One of the friends is in Australia. He actually spends absolutely no time on his portfolio as he uses Vanguard Australia’s Vanguard® LifeStrategy® Balanced Fund which is a fund of funds made up of individual Vanguard funds – 50% fixed/50% equity (there are similar Vanguard Australia funds with other mix ratios). The MER is a mere 34 basis points. I look at his portfolio once a year just to see he is investing regularly. Even better are Vanguard US’s Target Retirement Funds (also known as their LifeCycle Funds) where the fixed/equity mix is adjusted as you age in 5-year steps according to the typical rule of age in fixed, 100-age in equity. The MER’s on these is even lower at 18 basis points.
I wonder when Vanguard Canada will introduce these types of fund vehicles. Vanguard has actually been in operation in Australia longer than in Canada so maybe that’s why they have them there before us. With funds like these you don’t even have to do as much thinking or work as with a 4 or 5 fund passive index portfolio and the fees are still insanely low. The most important aspect of them is that it makes passive index investing as simple as possible and results in one paying little or no attention to the portfolio but realizing things are being taken are of. Why you don’t even have to write a cheque with a monthly pre-authorized deduction from your bank account!
Reading comments above is like walking down memory lane, I too spent too much time in high fee mutual funds which greatly benefited my advisor but not me. Stressing about how I would be able to retire with the meagre returns I was getting after a decade of saving. Decided to become a DIY investor, read everything I could and took the plunge. 18 months later, I am very happy with my decision and I am slowly weaning off checking my portfolio daily. Still, thinking about adding this or that but not as frequently.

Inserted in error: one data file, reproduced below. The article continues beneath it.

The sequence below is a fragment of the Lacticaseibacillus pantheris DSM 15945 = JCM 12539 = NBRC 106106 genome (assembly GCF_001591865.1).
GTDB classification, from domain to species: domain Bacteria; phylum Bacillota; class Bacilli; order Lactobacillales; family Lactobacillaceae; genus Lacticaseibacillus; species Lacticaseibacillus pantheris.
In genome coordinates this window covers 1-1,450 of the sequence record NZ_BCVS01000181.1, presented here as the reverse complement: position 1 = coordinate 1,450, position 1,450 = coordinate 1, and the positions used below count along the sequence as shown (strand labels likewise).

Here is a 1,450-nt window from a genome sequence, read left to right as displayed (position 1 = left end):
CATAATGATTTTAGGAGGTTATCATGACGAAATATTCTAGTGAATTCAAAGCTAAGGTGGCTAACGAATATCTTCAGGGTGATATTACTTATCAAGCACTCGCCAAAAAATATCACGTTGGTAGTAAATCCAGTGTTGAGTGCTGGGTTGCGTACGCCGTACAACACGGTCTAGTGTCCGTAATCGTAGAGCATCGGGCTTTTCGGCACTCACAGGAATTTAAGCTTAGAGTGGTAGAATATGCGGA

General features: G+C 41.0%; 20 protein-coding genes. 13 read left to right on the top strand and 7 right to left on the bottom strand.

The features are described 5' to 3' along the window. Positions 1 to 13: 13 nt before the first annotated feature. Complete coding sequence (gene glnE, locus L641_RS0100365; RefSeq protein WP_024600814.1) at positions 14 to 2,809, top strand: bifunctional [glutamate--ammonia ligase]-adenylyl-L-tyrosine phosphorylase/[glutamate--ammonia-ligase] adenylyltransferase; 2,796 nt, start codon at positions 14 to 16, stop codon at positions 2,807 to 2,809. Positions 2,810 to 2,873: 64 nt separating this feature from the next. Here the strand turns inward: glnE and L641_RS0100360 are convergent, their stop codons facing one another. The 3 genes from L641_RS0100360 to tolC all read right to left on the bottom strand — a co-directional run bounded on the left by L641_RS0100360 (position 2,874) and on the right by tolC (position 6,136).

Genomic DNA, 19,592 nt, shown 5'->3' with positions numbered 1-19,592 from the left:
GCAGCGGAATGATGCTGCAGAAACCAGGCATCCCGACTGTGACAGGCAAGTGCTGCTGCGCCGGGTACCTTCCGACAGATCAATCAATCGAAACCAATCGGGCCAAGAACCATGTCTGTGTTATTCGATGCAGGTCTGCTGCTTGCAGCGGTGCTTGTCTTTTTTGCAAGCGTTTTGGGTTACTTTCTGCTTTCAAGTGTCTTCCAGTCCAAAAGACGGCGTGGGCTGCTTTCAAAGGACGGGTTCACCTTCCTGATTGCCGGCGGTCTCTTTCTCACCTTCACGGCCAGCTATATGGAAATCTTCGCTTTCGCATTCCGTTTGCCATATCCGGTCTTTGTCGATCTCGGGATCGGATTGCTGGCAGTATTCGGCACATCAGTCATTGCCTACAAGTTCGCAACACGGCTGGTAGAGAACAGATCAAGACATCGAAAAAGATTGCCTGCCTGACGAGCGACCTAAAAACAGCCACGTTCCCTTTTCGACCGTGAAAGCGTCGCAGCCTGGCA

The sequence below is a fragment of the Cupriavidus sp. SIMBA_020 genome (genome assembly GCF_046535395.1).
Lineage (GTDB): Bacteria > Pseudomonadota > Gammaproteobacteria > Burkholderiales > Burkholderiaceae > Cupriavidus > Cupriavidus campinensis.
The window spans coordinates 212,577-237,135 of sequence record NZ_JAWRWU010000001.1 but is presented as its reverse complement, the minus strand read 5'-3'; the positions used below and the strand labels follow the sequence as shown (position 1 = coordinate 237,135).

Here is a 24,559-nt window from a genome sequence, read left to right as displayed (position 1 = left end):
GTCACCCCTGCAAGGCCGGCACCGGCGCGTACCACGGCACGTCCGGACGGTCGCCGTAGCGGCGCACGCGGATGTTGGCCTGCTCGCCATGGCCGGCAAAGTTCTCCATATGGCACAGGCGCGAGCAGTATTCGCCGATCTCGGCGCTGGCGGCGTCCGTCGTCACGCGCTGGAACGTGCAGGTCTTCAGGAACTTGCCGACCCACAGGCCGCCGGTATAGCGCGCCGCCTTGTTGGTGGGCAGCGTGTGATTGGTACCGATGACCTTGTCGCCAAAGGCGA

This seems easy, too easy given the work that is involved in analysing, selecting and monitoring individual stocks and keeping on top of the “wisdom” of all the business media. But I can enjoy the summer now and sleep a lot easier, and I’m on track to financial freedom in 7 years :)
I have to admit I was thinking the other day if I really needed to follow this blog anymore. I have not managed to break that addiction yet… it’s too difficult with the pearls of wisdom which come up on a regular basis. My thanks to Dan and the regular contributors who bring up great issues and considerations.